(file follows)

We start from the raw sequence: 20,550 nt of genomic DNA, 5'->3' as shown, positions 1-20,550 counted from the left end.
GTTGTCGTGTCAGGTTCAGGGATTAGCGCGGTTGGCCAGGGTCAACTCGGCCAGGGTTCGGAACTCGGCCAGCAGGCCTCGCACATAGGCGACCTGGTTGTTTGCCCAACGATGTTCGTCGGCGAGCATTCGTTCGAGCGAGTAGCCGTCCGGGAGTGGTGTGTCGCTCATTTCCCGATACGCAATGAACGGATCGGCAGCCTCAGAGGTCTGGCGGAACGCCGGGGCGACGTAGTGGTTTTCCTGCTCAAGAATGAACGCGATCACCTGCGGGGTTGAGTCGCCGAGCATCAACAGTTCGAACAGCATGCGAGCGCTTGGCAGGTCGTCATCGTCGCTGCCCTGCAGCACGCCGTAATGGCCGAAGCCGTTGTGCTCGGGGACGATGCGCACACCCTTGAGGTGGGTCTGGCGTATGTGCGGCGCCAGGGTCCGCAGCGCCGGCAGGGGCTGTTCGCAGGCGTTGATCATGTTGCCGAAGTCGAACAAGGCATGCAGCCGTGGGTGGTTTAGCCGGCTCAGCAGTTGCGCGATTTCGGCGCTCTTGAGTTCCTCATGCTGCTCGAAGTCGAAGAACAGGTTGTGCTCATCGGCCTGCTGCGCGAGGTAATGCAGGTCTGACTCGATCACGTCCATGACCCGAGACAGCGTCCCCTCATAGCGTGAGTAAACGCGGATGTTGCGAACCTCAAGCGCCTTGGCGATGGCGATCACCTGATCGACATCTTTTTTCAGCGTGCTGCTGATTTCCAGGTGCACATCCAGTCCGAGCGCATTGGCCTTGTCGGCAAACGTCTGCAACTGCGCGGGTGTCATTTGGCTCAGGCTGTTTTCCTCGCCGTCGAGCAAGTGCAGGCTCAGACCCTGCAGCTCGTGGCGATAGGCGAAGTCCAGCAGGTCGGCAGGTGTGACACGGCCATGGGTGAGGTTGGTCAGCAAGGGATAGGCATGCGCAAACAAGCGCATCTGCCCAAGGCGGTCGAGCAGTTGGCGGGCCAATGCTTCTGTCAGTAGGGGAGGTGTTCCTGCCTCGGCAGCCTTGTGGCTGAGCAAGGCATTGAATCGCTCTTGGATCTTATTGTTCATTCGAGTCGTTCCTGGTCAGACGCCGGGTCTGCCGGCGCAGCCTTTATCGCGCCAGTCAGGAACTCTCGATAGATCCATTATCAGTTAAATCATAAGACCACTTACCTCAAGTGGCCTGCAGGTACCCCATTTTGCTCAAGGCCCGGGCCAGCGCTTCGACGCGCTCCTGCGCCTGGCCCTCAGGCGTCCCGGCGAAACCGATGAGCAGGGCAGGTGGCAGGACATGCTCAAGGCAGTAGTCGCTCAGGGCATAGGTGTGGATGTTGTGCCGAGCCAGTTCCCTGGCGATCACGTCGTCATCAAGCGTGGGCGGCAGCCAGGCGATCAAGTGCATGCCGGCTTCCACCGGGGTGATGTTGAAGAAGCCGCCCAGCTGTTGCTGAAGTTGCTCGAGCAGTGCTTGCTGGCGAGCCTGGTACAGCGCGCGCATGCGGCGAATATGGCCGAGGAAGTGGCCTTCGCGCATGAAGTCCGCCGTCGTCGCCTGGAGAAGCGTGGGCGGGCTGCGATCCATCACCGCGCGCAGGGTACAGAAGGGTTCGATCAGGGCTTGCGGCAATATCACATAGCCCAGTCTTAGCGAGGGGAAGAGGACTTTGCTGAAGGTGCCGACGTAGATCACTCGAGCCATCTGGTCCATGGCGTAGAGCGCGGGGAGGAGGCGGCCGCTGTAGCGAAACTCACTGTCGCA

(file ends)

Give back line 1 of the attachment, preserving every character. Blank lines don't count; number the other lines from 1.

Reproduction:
We start from the raw sequence: 20,550 nt of genomic DNA, 5'->3' as shown, positions 1-20,550 counted from the left end.